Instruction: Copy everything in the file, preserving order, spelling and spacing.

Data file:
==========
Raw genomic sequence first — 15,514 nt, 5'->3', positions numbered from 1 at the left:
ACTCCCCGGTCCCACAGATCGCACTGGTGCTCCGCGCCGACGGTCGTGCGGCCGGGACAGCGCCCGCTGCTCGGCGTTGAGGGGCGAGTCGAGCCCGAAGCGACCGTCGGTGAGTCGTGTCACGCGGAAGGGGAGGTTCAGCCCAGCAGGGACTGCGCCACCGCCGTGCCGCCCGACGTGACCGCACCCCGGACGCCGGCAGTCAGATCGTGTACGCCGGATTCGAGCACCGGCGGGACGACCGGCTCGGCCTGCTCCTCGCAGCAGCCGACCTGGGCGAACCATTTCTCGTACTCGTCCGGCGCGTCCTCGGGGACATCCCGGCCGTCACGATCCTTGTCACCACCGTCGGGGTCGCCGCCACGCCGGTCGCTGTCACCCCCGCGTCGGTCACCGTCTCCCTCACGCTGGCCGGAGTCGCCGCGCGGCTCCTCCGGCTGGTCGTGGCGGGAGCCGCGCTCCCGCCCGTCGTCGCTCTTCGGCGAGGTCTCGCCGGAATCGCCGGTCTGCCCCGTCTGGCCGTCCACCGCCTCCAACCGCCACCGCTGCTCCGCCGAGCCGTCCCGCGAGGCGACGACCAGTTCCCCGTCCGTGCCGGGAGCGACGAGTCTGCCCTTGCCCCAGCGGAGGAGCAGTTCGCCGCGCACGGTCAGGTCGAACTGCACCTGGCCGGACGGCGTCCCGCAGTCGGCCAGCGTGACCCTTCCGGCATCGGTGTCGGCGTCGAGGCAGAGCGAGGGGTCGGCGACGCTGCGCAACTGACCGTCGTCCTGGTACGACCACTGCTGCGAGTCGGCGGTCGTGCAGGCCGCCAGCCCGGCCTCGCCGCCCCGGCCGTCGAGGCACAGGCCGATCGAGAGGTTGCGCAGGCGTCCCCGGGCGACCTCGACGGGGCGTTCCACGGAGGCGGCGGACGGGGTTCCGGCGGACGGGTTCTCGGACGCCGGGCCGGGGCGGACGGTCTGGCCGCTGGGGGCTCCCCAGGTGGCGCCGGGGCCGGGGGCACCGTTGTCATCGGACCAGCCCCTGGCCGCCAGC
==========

Raw genomic sequence first — 15,514 nt, 5'->3', positions numbered from 1 at the left:
ACTCCCCGGTCCCACAGATCGCACTGGTGCTCCGCGCCGACGGTCGTGCGGCCGGGACAGCGCCCGCTGCTCGGCGTTGAGGGGCGAGTCGAGCCCGAAGCGACCGTCGGTGAGTCGTGTCACGCGGAAGGGGAGGTTCAGCCCAGCAGGGACTGCGCCACCGCCGTGCCGCCCGACGTGACCGCACCCCGGACGCCGGCAGTCAGATCGTGTACGCCGGATTCGAGCACCGGCGGGACGACCGGCTCGGCCTGCTCCTCGCAGCAGCCGACCTGGGCGAACCATTTCTCGTACTCGTCCGGCGCGTCCTCGGGGACATCCCGGCCGTCACGATCCTTGTCACCACCGTCGGGGTCGCCGCCACGCCGGTCGCTGTCACCCCCGCGTCGGTCACCGTCTCCCTCACGCTGGCCGGAGTCGCCGCGCGGCTCCTCCGGCTGGTCGTGGCGGGAGCCGCGCTCCCGCCCGTCGTCGCTCTTCGGCGAGGTCTCGCCGGAATCGCCGGTCTGCCCCGTCTGGCCGTCCACCGCCTCCAACCGCCACCGCTGCTCCGCCGAGCCGTCCCGCGAGGCGACGACCAGTTCCCCGTCCGTGCCGGGAGCGACGAGTCTGCCCTTGCCCCAGCGGAGGAGCAGTTCGCCGCGCACGGTCAGGTCGAACTGCACCTGGCCGGACGGCGTCCCGCAGTCGGCCAGCGTGACCCTTCCGGCATCGGTGTCGGCGTCGAGGCAGAGCGAGGGGTCGGCGACGCTGCGCAACTGACCGTCGTCCTGGTACGACCACTGCTGCGAGTCGGCGGTCGTGCAGGCCGCCAGCCCGGCCTCGCCGCCCCGGCCGTCGAGGCACAGGCCGATCGAGAGGTTGCGCAGGCGTCCCCGGGCGACCTCGACGGGGCGTTCCACGGAGGCGGCGGACGGGGTTCCGGCGGACGGGTTCTCGGACGCCGGGCCGGGGCGGACGGTCTGGCCGCTGGGGGCTCCCCAGGTGGCGCCGGGGCCGGGGGCACCGTTGTCATCGGACCAGCCCCTGGCCGCCAGC